│   └── transfers/
│       ├──
│       └── <NEW_PROVIDER>.py
└── tests/providers/<NEW_PROVIDER>/
    ├── hooks/
    │   ├──
    │   └── test_<NEW_PROVIDER>.py
    ├── operators/
    │   ├──
    │   ├── test_<NEW_PROVIDER>.py
    │   └── test_<NEW_PROVIDER>
    ├── sensors/
    │   ├──
    │   └── test_<NEW_PROVIDER>.py
    └── transfers/
        └── test_<NEW_PROVIDER>.py

Considering that you have already transferred your provider's code to the above structure, it will now be necessary to create unit tests for each component you created. The example below I have already set up an environment using breeze and I'll run unit tests for my Hook.

root@fafd8d630e46:/opt/airflow# python -m pytest tests/providers/<NEW_PROVIDER>/hook/<NEW_PROVIDER>.py

Update Airflow validation tests

There are some tests that Airflow performs to ensure consistency that is related to the providers.


Change expected number of providers, hooks and connections if needed in file.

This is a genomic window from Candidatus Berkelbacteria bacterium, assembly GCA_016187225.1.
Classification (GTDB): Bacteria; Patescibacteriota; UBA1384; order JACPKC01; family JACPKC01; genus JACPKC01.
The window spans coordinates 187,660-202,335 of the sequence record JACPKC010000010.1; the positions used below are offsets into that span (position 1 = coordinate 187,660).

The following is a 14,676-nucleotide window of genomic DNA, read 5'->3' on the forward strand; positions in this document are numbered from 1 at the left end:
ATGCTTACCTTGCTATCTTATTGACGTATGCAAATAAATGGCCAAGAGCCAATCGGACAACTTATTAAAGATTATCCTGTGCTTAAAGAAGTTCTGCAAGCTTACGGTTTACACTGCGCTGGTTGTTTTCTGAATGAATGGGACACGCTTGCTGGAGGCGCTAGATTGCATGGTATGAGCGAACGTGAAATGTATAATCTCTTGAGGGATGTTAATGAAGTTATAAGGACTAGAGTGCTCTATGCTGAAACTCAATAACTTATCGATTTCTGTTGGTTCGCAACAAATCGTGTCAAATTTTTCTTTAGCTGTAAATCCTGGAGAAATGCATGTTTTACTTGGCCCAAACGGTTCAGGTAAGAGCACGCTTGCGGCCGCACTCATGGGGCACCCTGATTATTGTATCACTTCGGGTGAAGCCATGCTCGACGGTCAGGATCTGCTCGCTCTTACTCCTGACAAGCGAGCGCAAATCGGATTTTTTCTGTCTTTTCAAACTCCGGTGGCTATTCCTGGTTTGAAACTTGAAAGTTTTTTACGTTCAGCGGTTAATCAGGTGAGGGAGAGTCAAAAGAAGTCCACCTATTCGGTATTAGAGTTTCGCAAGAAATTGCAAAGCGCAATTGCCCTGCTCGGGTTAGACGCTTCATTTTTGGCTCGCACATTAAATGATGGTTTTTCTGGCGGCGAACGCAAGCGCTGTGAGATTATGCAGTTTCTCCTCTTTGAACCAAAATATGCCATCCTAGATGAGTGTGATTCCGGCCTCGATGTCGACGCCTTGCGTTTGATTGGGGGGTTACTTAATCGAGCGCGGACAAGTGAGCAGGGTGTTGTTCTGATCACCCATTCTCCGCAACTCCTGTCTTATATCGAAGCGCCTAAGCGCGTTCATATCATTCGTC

Add your provider information in the following variables in

  • add your provider to ALL_PROVIDERS list;

  • add your provider into CONNECTIONS_LIST if your provider create a new connection type.

Integration tests

See Airflow Integration Tests


An important part of building a new provider is the documentation. Some steps for documentation occurs automatically by pre-commit see Installing pre-commit guide

├── docs/
│   ├── spelling_wordlist.txt
│   ├── apache-airflow/
│   │   └── extra-packages-ref.rst
│   ├── integration-logos/<NEW_PROVIDER>/
│   │   └── <NEW_PROVIDER>.png
│   └── apache-airflow-providers-<NEW_PROVIDER>/
│       ├── index.rst
│       ├── commits.rst
│       ├── connections.rst
│       └── operators/
│           └── <NEW_PROVIDER>.rst
└── providers/
    ├── dependencies.json
    └── <NEW_PROVIDER>/
        ├── provider.yaml
        └── CHANGELOG.rst

Files automatically updated by pre-commit:

  • airflow/providers/dependencies.json


Files automatically created when the provider is released:

  • docs/apache-airflow-providers-<NEW_PROVIDER>/commits.rst